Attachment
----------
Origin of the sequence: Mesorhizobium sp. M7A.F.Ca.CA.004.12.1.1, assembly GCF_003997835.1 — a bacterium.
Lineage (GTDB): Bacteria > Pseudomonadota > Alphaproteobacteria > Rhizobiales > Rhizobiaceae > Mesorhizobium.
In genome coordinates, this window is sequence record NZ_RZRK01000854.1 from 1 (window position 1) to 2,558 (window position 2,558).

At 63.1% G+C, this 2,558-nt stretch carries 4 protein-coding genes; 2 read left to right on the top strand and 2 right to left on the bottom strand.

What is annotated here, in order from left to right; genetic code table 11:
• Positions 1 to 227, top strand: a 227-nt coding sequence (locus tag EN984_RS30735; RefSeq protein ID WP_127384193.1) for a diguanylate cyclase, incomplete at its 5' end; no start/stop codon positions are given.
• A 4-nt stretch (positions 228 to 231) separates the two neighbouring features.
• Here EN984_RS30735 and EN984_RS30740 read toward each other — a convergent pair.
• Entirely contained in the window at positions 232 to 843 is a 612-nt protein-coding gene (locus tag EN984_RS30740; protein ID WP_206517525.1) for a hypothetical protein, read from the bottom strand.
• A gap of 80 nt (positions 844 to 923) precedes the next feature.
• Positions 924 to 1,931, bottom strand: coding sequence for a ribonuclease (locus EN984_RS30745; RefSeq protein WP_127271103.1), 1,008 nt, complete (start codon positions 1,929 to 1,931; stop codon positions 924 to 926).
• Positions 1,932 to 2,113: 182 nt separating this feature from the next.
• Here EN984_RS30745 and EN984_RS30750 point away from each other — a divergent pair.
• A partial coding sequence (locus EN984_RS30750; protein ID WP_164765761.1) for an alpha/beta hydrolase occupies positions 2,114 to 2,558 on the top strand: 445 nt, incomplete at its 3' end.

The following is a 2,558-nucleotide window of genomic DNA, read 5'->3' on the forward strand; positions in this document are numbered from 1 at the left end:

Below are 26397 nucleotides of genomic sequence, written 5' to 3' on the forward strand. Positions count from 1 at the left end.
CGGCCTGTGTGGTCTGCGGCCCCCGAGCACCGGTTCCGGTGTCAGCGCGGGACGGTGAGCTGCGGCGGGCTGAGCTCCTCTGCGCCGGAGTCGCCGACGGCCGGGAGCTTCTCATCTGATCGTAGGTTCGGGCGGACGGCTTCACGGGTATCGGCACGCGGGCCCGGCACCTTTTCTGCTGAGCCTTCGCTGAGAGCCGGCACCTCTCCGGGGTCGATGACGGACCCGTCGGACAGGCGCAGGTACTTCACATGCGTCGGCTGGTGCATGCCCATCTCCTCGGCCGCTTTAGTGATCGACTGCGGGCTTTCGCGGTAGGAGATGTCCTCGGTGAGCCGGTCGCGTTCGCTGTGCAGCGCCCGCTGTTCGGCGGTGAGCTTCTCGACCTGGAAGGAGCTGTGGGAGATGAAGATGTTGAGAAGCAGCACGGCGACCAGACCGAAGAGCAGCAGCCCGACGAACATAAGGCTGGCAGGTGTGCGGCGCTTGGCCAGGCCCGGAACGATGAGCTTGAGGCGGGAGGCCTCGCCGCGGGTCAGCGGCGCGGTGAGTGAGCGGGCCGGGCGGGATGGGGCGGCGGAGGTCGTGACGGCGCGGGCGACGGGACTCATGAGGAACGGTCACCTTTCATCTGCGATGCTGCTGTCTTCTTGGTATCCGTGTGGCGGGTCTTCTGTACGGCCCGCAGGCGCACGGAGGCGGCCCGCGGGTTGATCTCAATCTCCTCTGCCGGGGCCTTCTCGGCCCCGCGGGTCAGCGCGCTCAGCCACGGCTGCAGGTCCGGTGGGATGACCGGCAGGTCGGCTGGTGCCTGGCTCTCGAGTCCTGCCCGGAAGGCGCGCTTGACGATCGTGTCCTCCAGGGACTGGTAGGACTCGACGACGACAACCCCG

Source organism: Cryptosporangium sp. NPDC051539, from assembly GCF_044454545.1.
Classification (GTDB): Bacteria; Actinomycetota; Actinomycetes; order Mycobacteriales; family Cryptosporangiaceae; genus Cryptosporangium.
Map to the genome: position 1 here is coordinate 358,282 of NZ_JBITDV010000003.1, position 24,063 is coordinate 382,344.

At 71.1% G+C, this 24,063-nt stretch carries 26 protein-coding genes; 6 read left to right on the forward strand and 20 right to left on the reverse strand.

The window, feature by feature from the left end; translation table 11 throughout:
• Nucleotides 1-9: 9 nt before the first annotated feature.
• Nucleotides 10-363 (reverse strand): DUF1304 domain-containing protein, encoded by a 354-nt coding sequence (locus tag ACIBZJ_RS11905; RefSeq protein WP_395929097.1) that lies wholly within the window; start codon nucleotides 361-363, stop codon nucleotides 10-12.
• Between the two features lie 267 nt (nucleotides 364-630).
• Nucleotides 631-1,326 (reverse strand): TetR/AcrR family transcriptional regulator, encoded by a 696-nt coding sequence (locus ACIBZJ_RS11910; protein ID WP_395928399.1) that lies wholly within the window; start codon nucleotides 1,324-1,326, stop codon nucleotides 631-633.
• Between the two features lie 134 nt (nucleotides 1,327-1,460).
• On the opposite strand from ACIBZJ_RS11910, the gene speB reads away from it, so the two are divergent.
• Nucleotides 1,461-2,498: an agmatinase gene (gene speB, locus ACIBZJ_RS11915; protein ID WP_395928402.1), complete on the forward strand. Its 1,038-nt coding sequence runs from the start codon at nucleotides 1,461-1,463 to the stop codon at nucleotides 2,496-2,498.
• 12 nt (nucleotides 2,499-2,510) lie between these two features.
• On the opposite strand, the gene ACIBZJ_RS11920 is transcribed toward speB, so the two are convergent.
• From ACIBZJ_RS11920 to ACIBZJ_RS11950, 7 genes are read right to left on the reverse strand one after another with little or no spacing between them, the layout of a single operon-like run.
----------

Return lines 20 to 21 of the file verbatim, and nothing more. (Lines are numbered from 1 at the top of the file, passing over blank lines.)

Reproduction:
Map to the genome: position 1 here is coordinate 358,282 of NZ_JBITDV010000003.1, position 24,063 is coordinate 382,344.

At 71.1% G+C, this 24,063-nt stretch carries 26 protein-coding genes; 6 read left to right on the forward strand and 20 right to left on the reverse strand.